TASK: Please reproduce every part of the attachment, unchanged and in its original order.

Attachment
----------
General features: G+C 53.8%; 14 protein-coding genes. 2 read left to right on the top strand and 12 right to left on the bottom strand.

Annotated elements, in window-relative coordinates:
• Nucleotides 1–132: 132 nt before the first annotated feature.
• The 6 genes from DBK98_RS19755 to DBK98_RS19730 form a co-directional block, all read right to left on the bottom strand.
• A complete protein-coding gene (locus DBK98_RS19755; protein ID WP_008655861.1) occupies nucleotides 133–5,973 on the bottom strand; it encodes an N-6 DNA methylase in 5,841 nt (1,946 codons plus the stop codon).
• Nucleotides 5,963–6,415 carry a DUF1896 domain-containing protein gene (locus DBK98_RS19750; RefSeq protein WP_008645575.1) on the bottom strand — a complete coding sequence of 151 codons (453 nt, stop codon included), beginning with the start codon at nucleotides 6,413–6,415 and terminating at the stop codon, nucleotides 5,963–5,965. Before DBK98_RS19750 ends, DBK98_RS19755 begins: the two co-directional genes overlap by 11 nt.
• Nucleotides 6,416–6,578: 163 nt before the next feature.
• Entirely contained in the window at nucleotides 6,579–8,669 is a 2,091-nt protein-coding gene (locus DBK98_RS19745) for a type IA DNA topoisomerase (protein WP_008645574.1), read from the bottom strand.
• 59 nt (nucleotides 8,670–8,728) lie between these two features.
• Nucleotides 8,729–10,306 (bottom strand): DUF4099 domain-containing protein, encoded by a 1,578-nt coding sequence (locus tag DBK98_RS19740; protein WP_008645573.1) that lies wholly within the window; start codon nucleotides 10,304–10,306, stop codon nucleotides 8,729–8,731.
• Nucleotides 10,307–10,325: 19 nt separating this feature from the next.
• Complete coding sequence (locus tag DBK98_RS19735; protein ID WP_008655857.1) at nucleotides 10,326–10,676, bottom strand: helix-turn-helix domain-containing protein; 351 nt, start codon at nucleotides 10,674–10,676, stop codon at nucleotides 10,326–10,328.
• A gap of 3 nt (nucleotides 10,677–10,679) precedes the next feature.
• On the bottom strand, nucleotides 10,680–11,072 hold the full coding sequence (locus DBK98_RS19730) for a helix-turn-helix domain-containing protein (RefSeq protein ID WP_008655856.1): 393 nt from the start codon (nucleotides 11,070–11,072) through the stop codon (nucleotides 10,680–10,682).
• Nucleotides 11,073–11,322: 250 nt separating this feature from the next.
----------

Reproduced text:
General features: G+C 53.8%; 14 protein-coding genes. 2 read left to right on the top strand and 12 right to left on the bottom strand.

Annotated elements, in window-relative coordinates:
• Nucleotides 1–132: 132 nt before the first annotated feature.
• The 6 genes from DBK98_RS19755 to DBK98_RS19730 form a co-directional block, all read right to left on the bottom strand.
• A complete protein-coding gene (locus DBK98_RS19755; protein ID WP_008655861.1) occupies nucleotides 133–5,973 on the bottom strand; it encodes an N-6 DNA methylase in 5,841 nt (1,946 codons plus the stop codon).
• Nucleotides 5,963–6,415 carry a DUF1896 domain-containing protein gene (locus DBK98_RS19750; RefSeq protein WP_008645575.1) on the bottom strand — a complete coding sequence of 151 codons (453 nt, stop codon included), beginning with the start codon at nucleotides 6,413–6,415 and terminating at the stop codon, nucleotides 5,963–5,965. Before DBK98_RS19750 ends, DBK98_RS19755 begins: the two co-directional genes overlap by 11 nt.
• Nucleotides 6,416–6,578: 163 nt before the next feature.
• Entirely contained in the window at nucleotides 6,579–8,669 is a 2,091-nt protein-coding gene (locus DBK98_RS19745) for a type IA DNA topoisomerase (protein WP_008645574.1), read from the bottom strand.
• 59 nt (nucleotides 8,670–8,728) lie between these two features.
• Nucleotides 8,729–10,306 (bottom strand): DUF4099 domain-containing protein, encoded by a 1,578-nt coding sequence (locus tag DBK98_RS19740; protein WP_008645573.1) that lies wholly within the window; start codon nucleotides 10,304–10,306, stop codon nucleotides 8,729–8,731.
• Nucleotides 10,307–10,325: 19 nt separating this feature from the next.
• Complete coding sequence (locus tag DBK98_RS19735; protein ID WP_008655857.1) at nucleotides 10,326–10,676, bottom strand: helix-turn-helix domain-containing protein; 351 nt, start codon at nucleotides 10,674–10,676, stop codon at nucleotides 10,326–10,328.
• A gap of 3 nt (nucleotides 10,677–10,679) precedes the next feature.
• On the bottom strand, nucleotides 10,680–11,072 hold the full coding sequence (locus DBK98_RS19730) for a helix-turn-helix domain-containing protein (RefSeq protein ID WP_008655856.1): 393 nt from the start codon (nucleotides 11,070–11,072) through the stop codon (nucleotides 10,680–10,682).
• Nucleotides 11,073–11,322: 250 nt separating this feature from the next.